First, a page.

Reading the news in the past week made me wonder. Just where are we pricing SaaS companies today? The Nasdaq and the S&P have toyed with a bear market. Many stocks are down 10 to 50%. Absolute valuations are one consideration, but let’s understand it at a deeper level. Have multiples compressed?
The answer is yes, they have, but enterprise value to forward revenue multiples are still at some of the highest levels for SaaS companies in the past eight years.
In February 2014, forward multiples touched 7.7x. Then prices began a long descent into the February nadir at 3.3x forward. The market pushed higher for nearly 36 months to a new high in September 2018 at 9.5x forward.
Yes, we have fallen 25% from highs. And that’s quite a correction. But we’re not close to the 8 year median of 5.2x.
The most highly sought after businesses like Atlassian, Okta and Alteryx trade at 11x+ and top out at 15x. These are exceptional businesses growing at exceptional rates trading at exceptional prices.
And despite the overall change in multiples, more SaaS companies have benefitted from multiple expansion over the last 12 months than those whose multiples have compressed.
What does this mean for early stage startups? If prices hold at these levels, even with the recent correction, I don’t think there’s much impact to the private markets.
With approximately $100B raised in the last 12 months by venture and growth funds, all with an approximately 3 year investment period, the supply of venture dollars should still be strong.
Rising interest rates suggest venture debt, which has been sold very inexpensively since quantitative easing decreased interest rates, may increase in price.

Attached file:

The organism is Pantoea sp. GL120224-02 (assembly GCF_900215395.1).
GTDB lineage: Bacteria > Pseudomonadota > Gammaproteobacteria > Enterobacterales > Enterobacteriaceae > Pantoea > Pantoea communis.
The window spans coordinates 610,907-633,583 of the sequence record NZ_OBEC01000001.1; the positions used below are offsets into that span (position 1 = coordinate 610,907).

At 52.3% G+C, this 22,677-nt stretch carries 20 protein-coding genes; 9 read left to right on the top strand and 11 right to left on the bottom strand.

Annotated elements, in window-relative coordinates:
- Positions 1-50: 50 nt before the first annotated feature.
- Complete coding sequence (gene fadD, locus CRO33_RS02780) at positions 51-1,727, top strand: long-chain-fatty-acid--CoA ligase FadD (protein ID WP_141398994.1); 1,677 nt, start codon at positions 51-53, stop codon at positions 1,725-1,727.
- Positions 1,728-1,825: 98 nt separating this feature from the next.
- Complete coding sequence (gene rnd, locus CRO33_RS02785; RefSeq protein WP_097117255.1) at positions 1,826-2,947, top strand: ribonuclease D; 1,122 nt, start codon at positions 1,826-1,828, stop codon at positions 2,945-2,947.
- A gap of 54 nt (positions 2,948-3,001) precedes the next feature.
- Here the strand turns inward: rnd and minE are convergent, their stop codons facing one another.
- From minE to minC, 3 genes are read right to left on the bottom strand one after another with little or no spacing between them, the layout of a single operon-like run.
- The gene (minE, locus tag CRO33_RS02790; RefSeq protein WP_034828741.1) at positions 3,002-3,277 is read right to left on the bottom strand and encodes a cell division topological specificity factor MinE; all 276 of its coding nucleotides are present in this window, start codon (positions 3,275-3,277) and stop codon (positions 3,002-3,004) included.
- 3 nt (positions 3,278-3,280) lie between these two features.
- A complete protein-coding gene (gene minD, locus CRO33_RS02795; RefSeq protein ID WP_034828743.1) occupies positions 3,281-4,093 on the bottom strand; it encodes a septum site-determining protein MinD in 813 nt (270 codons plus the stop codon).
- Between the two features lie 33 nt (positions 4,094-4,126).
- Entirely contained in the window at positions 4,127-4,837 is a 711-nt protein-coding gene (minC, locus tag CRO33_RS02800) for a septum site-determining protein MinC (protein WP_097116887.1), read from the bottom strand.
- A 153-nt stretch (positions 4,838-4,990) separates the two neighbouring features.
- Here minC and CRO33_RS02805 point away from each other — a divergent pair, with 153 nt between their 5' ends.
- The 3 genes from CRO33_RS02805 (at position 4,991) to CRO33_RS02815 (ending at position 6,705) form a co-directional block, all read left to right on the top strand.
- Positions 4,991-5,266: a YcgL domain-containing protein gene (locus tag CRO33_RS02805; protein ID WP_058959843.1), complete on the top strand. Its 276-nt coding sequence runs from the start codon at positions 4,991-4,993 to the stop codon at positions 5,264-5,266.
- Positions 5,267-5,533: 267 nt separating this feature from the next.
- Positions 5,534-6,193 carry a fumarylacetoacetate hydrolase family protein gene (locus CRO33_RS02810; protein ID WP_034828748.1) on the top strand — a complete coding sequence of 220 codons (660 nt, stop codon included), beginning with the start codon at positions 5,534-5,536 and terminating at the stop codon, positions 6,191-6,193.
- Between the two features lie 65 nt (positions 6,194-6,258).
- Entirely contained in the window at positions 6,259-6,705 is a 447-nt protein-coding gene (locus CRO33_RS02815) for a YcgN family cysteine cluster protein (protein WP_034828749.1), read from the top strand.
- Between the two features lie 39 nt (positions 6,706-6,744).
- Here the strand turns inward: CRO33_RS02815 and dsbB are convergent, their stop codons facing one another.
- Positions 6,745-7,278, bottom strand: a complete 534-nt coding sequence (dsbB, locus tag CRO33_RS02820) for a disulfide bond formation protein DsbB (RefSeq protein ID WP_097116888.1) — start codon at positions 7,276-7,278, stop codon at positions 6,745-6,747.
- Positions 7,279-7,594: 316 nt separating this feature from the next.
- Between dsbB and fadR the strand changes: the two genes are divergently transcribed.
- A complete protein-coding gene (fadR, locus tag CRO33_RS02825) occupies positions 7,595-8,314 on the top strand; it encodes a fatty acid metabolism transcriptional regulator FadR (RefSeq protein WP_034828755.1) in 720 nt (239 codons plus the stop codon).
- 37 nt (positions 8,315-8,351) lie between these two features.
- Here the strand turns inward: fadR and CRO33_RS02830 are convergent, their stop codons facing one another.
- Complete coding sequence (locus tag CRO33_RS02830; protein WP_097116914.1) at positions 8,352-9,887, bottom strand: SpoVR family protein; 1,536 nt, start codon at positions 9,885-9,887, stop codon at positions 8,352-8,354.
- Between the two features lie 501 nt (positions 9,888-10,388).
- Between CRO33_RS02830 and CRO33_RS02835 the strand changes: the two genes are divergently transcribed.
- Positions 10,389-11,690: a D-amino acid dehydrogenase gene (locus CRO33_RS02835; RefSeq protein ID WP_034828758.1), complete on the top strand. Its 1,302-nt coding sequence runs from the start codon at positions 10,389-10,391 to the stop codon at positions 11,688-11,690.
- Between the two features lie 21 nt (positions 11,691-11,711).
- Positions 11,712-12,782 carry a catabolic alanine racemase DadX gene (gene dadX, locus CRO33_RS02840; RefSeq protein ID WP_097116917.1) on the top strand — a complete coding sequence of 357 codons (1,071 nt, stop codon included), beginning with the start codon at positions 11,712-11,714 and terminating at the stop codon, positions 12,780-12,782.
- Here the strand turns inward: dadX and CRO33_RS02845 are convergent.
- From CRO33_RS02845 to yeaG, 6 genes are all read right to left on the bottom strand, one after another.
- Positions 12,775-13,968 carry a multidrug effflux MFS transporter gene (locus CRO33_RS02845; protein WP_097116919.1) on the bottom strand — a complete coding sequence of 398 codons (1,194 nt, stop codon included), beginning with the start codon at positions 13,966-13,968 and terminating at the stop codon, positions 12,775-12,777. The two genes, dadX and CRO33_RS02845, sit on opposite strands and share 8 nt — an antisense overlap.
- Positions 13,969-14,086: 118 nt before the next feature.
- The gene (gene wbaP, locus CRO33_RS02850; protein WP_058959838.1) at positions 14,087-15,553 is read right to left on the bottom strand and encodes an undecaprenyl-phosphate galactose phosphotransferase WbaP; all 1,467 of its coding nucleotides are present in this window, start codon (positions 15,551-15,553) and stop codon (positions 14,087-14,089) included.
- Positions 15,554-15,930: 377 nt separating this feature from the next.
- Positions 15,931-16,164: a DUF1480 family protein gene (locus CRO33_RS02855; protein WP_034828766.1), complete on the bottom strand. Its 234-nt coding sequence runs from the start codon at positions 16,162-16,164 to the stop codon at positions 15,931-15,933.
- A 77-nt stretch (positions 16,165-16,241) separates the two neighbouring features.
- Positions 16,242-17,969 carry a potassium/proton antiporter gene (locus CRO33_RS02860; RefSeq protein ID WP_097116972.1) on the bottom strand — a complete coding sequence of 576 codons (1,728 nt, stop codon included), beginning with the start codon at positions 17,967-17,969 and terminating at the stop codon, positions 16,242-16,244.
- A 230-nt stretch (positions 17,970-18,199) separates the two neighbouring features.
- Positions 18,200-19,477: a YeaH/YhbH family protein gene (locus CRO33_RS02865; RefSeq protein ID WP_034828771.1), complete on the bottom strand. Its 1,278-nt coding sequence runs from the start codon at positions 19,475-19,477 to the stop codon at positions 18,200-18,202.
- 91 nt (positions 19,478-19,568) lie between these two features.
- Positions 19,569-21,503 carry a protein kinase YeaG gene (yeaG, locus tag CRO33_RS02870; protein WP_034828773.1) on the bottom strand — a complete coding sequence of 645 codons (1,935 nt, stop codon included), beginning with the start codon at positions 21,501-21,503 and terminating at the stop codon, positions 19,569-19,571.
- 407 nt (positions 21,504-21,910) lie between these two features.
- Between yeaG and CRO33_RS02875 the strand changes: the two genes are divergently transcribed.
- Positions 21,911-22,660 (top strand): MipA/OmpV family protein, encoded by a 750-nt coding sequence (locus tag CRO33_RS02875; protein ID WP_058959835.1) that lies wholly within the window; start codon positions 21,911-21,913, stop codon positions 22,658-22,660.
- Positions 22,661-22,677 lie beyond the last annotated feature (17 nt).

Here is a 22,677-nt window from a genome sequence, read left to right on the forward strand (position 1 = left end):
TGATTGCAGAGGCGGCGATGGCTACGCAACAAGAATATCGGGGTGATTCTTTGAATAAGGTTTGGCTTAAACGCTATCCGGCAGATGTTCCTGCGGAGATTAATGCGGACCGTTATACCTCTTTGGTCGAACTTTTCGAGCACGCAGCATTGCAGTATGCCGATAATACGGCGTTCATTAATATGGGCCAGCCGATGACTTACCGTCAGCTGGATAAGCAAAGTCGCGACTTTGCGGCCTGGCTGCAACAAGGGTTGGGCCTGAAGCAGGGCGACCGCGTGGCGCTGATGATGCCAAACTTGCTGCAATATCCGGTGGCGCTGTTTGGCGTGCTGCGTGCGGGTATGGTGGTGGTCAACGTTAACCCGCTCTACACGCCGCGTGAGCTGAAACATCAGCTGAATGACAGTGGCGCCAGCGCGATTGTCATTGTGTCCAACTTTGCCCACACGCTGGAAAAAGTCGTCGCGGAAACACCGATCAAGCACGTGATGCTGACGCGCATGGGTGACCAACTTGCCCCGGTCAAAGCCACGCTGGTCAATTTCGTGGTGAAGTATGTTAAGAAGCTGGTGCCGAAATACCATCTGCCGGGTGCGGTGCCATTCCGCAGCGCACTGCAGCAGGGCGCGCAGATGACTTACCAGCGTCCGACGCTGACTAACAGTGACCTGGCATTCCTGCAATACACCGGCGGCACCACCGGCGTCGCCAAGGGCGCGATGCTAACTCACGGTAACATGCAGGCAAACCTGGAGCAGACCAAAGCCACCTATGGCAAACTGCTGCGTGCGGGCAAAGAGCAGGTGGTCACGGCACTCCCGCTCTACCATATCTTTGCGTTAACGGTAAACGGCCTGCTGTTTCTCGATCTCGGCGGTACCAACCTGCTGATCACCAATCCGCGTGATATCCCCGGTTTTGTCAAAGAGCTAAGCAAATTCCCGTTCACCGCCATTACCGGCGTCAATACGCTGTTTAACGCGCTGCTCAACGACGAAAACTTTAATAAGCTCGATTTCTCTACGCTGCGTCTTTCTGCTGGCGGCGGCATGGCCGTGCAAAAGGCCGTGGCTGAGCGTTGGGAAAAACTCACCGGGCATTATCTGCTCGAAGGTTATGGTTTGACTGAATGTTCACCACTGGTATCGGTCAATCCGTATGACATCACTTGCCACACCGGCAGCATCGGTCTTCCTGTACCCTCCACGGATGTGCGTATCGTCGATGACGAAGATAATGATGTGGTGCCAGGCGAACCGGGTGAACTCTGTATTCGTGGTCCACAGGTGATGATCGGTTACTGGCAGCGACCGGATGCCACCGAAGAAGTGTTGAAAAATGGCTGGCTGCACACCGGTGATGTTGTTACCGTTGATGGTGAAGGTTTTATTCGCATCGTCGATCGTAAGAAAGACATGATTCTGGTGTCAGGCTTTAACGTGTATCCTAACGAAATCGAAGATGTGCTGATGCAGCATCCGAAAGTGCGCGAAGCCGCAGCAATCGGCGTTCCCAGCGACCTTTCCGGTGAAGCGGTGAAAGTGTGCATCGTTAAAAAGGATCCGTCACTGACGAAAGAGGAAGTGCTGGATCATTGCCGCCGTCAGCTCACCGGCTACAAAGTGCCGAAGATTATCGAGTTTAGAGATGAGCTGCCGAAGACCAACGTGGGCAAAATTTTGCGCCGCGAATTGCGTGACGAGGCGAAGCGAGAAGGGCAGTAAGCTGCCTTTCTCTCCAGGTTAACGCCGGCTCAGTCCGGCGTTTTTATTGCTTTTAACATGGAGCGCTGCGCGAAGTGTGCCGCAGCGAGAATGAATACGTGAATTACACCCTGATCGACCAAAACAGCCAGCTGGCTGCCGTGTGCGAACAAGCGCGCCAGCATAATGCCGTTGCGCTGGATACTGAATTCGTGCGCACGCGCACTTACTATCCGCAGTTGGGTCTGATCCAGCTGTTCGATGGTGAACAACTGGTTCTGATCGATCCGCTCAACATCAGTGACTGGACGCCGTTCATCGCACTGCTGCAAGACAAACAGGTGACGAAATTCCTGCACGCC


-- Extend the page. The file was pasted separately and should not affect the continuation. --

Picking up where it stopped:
The exit markets may see some changes. Multiples at IPO will be lower in 2019 than for most of 2018. But 2018’s multiples were at decade highs, and 2019s figures are are 40%+ larger than the trailing 8 year median.
M&A may also slow as acquirers’ multiples have compressed as well: Google touched a 52 week low this week. SAP, Oracle, Microsoft, Amazon, Apple, and others have all suffered contractions of 20-40%. The public market perturbation may decrease the big fishes’ appetites.
Perhaps the biggest changes may be in customer budgets. From the WSJ, “Sentiment among chief financial officers, who help set budgets that will shape investment and hiring decisions, has also soured. Half of CFOs believe a recession will start within a year, and 80% think a recession will hit by the end of 2020, according to a Duke University survey.”
There’s volatility in the public markets, but SaaS companies are still some of the most expensive equities around, which is great news for startups. The biggest question is how buyers and their budgets evolve in this period of volatility.